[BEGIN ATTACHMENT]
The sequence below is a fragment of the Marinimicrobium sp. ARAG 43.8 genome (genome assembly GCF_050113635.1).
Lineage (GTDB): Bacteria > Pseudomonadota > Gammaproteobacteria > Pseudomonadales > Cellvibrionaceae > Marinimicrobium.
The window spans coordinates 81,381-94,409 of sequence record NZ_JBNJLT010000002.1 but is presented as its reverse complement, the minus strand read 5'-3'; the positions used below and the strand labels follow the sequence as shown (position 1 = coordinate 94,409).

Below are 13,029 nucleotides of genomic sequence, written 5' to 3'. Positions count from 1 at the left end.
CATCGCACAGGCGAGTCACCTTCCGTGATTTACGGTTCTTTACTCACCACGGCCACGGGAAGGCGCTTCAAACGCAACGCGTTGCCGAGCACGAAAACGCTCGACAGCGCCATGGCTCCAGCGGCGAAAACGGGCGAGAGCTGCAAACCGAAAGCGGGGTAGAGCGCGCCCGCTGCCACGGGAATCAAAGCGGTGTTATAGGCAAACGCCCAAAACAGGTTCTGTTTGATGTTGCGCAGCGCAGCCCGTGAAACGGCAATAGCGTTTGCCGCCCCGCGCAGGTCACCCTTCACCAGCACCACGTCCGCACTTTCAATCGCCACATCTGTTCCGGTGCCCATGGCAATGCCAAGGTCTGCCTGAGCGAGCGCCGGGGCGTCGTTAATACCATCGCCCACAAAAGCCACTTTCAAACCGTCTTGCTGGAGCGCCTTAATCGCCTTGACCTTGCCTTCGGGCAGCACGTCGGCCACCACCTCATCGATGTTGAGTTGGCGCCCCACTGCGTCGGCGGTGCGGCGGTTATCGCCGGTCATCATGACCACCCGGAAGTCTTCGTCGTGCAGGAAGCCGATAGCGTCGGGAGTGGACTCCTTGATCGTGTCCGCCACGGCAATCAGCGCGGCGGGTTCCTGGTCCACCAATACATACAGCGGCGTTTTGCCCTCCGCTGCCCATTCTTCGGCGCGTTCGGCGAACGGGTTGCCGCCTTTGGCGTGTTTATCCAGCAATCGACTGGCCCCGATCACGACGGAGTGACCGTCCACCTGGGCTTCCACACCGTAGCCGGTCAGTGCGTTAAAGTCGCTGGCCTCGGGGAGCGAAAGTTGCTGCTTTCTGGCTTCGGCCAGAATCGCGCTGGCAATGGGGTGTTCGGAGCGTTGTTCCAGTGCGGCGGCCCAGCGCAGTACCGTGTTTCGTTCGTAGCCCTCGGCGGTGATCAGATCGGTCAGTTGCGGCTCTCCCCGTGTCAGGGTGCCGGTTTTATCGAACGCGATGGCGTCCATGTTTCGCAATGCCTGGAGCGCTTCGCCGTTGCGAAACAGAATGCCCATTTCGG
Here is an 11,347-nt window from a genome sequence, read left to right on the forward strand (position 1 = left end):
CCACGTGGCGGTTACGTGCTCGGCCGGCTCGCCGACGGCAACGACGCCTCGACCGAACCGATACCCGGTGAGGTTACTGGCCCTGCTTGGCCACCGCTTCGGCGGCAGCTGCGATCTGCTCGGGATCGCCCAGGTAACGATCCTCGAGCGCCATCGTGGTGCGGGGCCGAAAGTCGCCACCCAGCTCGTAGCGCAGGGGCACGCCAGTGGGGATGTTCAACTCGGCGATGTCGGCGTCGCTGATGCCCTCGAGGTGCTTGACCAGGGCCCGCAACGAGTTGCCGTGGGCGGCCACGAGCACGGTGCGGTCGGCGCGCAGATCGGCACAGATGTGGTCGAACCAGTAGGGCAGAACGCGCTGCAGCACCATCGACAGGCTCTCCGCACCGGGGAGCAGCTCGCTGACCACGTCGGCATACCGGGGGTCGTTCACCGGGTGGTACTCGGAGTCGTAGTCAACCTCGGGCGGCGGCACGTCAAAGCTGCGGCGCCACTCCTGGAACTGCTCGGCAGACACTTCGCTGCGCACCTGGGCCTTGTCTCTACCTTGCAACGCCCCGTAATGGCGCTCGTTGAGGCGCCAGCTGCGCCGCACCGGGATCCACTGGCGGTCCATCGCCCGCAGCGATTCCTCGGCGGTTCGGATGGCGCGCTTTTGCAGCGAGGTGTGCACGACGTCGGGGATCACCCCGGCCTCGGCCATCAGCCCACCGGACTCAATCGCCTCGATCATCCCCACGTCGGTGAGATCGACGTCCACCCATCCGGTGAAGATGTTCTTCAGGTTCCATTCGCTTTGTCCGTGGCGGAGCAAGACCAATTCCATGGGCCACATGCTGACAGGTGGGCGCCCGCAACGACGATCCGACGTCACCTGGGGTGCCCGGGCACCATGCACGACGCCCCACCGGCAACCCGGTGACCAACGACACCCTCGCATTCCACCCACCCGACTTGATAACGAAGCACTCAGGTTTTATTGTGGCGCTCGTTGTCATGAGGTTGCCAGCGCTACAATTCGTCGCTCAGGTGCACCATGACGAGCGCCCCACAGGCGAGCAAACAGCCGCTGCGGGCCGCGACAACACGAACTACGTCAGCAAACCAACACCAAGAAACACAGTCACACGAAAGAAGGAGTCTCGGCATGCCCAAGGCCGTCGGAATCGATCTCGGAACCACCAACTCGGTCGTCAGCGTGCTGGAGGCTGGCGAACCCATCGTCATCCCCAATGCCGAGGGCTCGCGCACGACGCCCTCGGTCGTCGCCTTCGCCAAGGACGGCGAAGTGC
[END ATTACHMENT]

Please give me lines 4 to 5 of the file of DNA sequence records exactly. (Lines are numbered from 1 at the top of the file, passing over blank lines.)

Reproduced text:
Below are 13,029 nucleotides of genomic sequence, written 5' to 3'. Positions count from 1 at the left end.
CATCGCACAGGCGAGTCACCTTCCGTGATTTACGGTTCTTTACTCACCACGGCCACGGGAAGGCGCTTCAAACGCAACGCGTTGCCGAGCACGAAAACGCTCGACAGCGCCATGGCTCCAGCGGCGAAAACGGGCGAGAGCTGCAAACCGAAAGCGGGGTAGAGCGCGCCCGCTGCCACGGGAATCAAAGCGGTGTTATAGGCAAACGCCCAAAACAGGTTCTGTTTGATGTTGCGCAGCGCAGCCCGTGAAACGGCAATAGCGTTTGCCGCCCCGCGCAGGTCACCCTTCACCAGCACCACGTCCGCACTTTCAATCGCCACATCTGTTCCGGTGCCCATGGCAATGCCAAGGTCTGCCTGAGCGAGCGCCGGGGCGTCGTTAATACCATCGCCCACAAAAGCCACTTTCAAACCGTCTTGCTGGAGCGCCTTAATCGCCTTGACCTTGCCTTCGGGCAGCACGTCGGCCACCACCTCATCGATGTTGAGTTGGCGCCCCACTGCGTCGGCGGTGCGGCGGTTATCGCCGGTCATCATGACCACCCGGAAGTCTTCGTCGTGCAGGAAGCCGATAGCGTCGGGAGTGGACTCCTTGATCGTGTCCGCCACGGCAATCAGCGCGGCGGGTTCCTGGTCCACCAATACATACAGCGGCGTTTTGCCCTCCGCTGCCCATTCTTCGGCGCGTTCGGCGAACGGGTTGCCGCCTTTGGCGTGTTTATCCAGCAATCGACTGGCCCCGATCACGACGGAGTGACCGTCCACCTGGGCTTCCACACCGTAGCCGGTCAGTGCGTTAAAGTCGCTGGCCTCGGGGAGCGAAAGTTGCTGCTTTCTGGCTTCGGCCAGAATCGCGCTGGCAATGGGGTGTTCGGAGCGTTGTTCCAGTGCGGCGGCCCAGCGCAGTACCGTGTTTCGTTCGTAGCCCTCGGCGGTGATCAGATCGGTCAGTTGCGGCTCTCCCCGTGTCAGGGTGCCGGTTTTATCGAACGCGATGGCGTCCATGTTTCGCAATGCCTGGAGCGCTTCGCCGTTGCGAAACAGAATGCCCATTTCGG